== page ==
For its part, ConsumerReports.org notes in its review that "Some portable models with carbon pre-filters are claimed to filter VOCs, but the Environmental Protection Agency warns that such filters are specific to certain gaseous pollutants, not for others, and that no air purifier is expected to remove all gaseous pollutants found in the typical home." Furthermore, in a free article elsewhere on the site, ConsumerReports.org's Mary H.J. Farrell says that "unless you have allergies, you probably don't need [an air purifier]."

Finding The Best Air Purifiers
Our Sources
"Air Purifiers"
"Air Filters"
"Don't Spend Money on an Air Purifier You May Not Need"

To find the top performing air purifiers, we consult professional reviews, such as those from ConsumerReports.org and The Sweethome.com. We also consider whether or not an air purifier has been submitted for testing and has had its ratings certified by the Association of Home Appliance Manufacturers (AHAM). Rounding things out, we analyze the hundreds and sometimes thousands of user reviews some air purifiers have garnered at sites like Amazon.com, AllergyBuyersClub.com and elsewhere. The feedback from TheSweethome.com as well as by users proved to be particularly important in our evaluations, because, as discussed below, it revealed that some well-regarded air purifiers that looked like winners at first don't stand the test of time all that well.

Armed with that information, we consider factors such as performance (including long-term performance), ease of use and noise. Finally, we analyze the full cost of the unit, which includes both the initial cost and the ongoing costs of filter replacement. The results of that research helps us to narrow down our recommendations for the top air purifiers for any space or budget.

The best portable air purifiers

In reviewing air purifiers, we discovered that the most satisfied customers are those who understand the limitations of an air purifier and adjust their expectations accordingly. Portable air cleaners can remove only airborne pollutants, they are not very effective against dust mites and their droppings (those are too heavy to be airborne for long), which are a significant allergen for many people. Most air cleaners also don't remove most viruses, or gases like carbon monoxide and radon. That's because even air purifiers with true HEPA filters are most effective on particles larger than 0.3 microns, such as molds, pollen, dust, plant spores, pet dander and the larger particles in cigarette smoke.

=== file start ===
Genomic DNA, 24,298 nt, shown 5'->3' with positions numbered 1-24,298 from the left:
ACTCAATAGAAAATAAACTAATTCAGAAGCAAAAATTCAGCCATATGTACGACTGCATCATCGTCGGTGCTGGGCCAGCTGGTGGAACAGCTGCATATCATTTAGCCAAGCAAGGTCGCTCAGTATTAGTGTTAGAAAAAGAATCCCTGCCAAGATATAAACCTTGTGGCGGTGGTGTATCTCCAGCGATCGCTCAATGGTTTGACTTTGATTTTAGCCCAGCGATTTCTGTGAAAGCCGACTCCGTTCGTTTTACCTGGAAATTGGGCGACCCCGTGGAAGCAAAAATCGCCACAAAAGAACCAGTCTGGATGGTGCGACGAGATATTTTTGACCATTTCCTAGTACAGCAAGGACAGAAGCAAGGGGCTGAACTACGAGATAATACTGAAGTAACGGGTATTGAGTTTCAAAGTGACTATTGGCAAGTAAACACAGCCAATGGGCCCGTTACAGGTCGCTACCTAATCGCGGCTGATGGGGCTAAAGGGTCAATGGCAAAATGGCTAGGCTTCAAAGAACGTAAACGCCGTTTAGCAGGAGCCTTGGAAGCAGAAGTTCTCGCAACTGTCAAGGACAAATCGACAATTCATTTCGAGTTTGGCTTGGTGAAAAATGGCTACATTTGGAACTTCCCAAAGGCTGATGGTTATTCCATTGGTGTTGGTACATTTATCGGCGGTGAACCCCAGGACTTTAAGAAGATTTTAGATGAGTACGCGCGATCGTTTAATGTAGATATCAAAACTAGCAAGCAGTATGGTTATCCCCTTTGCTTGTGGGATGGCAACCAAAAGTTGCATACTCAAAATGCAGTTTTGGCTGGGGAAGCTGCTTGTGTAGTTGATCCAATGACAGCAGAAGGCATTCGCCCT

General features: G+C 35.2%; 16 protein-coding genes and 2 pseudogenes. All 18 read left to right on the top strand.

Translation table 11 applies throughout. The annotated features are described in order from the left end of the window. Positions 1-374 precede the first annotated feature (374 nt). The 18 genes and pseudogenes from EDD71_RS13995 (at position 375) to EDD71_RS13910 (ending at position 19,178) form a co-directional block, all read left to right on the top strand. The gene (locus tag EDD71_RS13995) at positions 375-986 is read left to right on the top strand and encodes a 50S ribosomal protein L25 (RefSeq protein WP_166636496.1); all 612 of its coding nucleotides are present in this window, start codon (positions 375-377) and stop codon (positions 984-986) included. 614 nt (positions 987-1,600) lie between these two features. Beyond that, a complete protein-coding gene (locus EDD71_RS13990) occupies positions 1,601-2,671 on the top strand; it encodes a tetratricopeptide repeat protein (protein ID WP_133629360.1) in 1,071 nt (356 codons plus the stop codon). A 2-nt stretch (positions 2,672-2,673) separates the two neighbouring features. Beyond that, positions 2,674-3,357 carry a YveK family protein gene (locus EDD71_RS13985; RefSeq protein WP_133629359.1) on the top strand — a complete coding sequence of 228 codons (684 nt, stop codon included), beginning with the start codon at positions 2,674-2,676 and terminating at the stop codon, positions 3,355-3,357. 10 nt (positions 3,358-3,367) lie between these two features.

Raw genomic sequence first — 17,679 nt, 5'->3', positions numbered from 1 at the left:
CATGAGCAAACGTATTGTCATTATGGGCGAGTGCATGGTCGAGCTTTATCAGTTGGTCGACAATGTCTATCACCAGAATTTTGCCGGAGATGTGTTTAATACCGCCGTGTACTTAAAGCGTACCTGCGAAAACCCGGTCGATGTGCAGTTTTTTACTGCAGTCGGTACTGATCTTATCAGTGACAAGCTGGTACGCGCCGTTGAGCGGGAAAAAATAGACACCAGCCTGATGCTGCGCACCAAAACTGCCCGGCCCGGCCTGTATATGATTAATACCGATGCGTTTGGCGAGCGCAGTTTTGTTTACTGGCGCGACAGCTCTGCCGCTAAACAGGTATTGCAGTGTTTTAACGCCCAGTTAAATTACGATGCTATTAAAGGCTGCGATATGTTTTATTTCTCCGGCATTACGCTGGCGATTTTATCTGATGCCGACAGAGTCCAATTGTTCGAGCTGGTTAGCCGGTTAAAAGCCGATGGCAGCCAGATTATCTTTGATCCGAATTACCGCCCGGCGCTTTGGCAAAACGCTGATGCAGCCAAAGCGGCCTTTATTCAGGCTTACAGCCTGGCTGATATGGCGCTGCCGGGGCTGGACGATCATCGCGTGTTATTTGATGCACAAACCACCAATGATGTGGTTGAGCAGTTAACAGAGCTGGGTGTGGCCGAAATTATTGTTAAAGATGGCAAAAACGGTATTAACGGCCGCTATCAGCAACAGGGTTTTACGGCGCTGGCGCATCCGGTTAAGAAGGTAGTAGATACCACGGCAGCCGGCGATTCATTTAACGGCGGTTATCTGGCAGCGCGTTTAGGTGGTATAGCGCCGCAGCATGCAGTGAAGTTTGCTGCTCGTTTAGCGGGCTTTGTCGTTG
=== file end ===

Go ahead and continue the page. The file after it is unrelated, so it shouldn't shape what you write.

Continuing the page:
For this edition of our report, we are going to elevate the Coway AP-1512HH Mighty (Est. $210) to Best Reviewed status. This HEPA air purifier is currently the top pick at TheSweethome.com and gets generally strong user reviews, including a 4.4 star rating at Amazon.com, based on more than 460 reviews. It's rated for rooms up to 326 square feet, making it suitable for all but the largest master bedrooms. It's quiet, too, measuring only 51 dB (at a moderate setting) in TheSweethome.com's test -- "far quieter than a typical conversation," John Holecek and Tim Heffernan report. At its lowest setting, this air purifier "is effectively silent on low at 42.7 decibels."

That all wouldn't matter if the air purifier wasn't a capable performer, but it is -- "reducing particle concentration to just 12 percent background level after 20 minutes," Holecek and Heffernan say. A couple of other unit's in TheSweethome.com's test performed a little better -- one beats it by a statistically insignificant amount, but has higher operating costs, while the other performs significantly better, but comes with some long-term reliability concerns (see below).

Speaking of reliability, the Coway looks to be excellent in that regard. User reviews of units that failed prematurely or arrived non-functional are not unheard of -- and Coway's customer support is not well thought of by those who encountered issues -- but are also relatively limited compared to owners who report excellent performance. And that performance stays strong over the long haul. TheSweethome.com is impressed: Though the HEPA filters have only a one-year stated lifespan, "We ran our test model virtually nonstop for two years without replacing them—twice what's recommended—and it still worked as well as it did on day one."

Another plus for some is that the Coway is also quite a bit smaller than many air purifiers, measuring 16.8 by 9.6 by 18.3 inches. The unit is available in either glossy black or glossy white with a contrasting accent ring, which is a welcome departure from typical air-purifier styling. "Simply put, it's easy to live with," TheSweethome.com says. "You may well turn your Coway Mighty on and never think about it again, and that's about the highest compliment you can give an appliance."

The icing on the cake is relatively low cost of ownership. The unit is less expensive than may other air purifiers  that cover similar-sized spaces, is Energy Star qualified, and the filters are relatively reasonable in price -- the Coway Replacement Filter Pack (Est. $60) includes a single HEPA filter that should be replaced annually (strictly speaking, that is), plus two carbon filters, which are swapped out every six months. "Another way to look at this is: You could buy and maintain two Coway Mightys for five years (perhaps one for the bedroom and another for the living room) for less than the cost of some individual competitors," TheSweethome.com opines.

If you need something that can handle a little larger room -- up to 465 square feet -- the Honeywell HPA300 (Est. $175) also gets good feedback. It's not been tested by TheSweethome.com, but it is the second highest rated air purifier at ConsumerReports.org, where it is a Recommended model. this HEPA air purifier is effective at removing dust, pollen and smoke, especially at high speeds, though it's also a very good performer at low. Noise levels are middling -- rated good at both high and low speeds. The editors add that the unit is not especially quiet, but is among the quietest air purifiers at high speed.